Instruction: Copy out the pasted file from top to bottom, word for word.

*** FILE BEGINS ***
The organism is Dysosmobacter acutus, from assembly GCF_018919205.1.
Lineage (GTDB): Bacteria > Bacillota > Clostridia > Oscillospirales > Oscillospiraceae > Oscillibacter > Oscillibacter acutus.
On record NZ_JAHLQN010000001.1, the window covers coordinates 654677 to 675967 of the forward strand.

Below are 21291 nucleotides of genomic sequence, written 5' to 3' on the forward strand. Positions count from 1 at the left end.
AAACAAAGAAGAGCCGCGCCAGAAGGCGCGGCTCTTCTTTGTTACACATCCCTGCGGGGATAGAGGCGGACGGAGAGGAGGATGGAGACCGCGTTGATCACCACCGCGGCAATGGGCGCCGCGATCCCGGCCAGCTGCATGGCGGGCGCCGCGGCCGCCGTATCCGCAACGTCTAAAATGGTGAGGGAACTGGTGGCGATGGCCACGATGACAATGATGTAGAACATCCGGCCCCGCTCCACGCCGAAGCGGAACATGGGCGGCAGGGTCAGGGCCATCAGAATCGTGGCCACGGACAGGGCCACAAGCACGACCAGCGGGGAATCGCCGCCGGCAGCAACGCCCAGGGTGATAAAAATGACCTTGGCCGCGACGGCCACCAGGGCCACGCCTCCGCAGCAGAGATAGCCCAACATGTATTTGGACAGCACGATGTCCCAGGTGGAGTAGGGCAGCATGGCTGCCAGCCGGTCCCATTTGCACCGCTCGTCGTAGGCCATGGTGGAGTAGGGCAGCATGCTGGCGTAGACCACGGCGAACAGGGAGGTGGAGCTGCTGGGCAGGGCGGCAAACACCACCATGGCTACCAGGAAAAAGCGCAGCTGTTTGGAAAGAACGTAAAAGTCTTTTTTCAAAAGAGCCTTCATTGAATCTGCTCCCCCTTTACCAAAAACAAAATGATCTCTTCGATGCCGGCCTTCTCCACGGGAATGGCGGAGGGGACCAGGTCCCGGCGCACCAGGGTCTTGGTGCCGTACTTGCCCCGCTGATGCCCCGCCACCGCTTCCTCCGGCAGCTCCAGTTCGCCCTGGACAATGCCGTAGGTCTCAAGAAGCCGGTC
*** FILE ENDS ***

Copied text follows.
The organism is Dysosmobacter acutus, from assembly GCF_018919205.1.
Lineage (GTDB): Bacteria > Bacillota > Clostridia > Oscillospirales > Oscillospiraceae > Oscillibacter > Oscillibacter acutus.
On record NZ_JAHLQN010000001.1, the window covers coordinates 654677 to 675967 of the forward strand.

Below are 21291 nucleotides of genomic sequence, written 5' to 3' on the forward strand. Positions count from 1 at the left end.
AAACAAAGAAGAGCCGCGCCAGAAGGCGCGGCTCTTCTTTGTTACACATCCCTGCGGGGATAGAGGCGGACGGAGAGGAGGATGGAGACCGCGTTGATCACCACCGCGGCAATGGGCGCCGCGATCCCGGCCAGCTGCATGGCGGGCGCCGCGGCCGCCGTATCCGCAACGTCTAAAATGGTGAGGGAACTGGTGGCGATGGCCACGATGACAATGATGTAGAACATCCGGCCCCGCTCCACGCCGAAGCGGAACATGGGCGGCAGGGTCAGGGCCATCAGAATCGTGGCCACGGACAGGGCCACAAGCACGACCAGCGGGGAATCGCCGCCGGCAGCAACGCCCAGGGTGATAAAAATGACCTTGGCCGCGACGGCCACCAGGGCCACGCCTCCGCAGCAGAGATAGCCCAACATGTATTTGGACAGCACGATGTCCCAGGTGGAGTAGGGCAGCATGGCTGCCAGCCGGTCCCATTTGCACCGCTCGTCGTAGGCCATGGTGGAGTAGGGCAGCATGCTGGCGTAGACCACGGCGAACAGGGAGGTGGAGCTGCTGGGCAGGGCGGCAAACACCACCATGGCTACCAGGAAAAAGCGCAGCTGTTTGGAAAGAACGTAAAAGTCTTTTTTCAAAAGAGCCTTCATTGAATCTGCTCCCCCTTTACCAAAAACAAAATGATCTCTTCGATGCCGGCCTTCTCCACGGGAATGGCGGAGGGGACCAGGTCCCGGCGCACCAGGGTCTTGGTGCCGTACTTGCCCCGCTGATGCCCCGCCACCGCTTCCTCCGGCAGCTCCAGTTCGCCCTGGACAATGCCGTAGGTCTCAAGAAGCCGGTC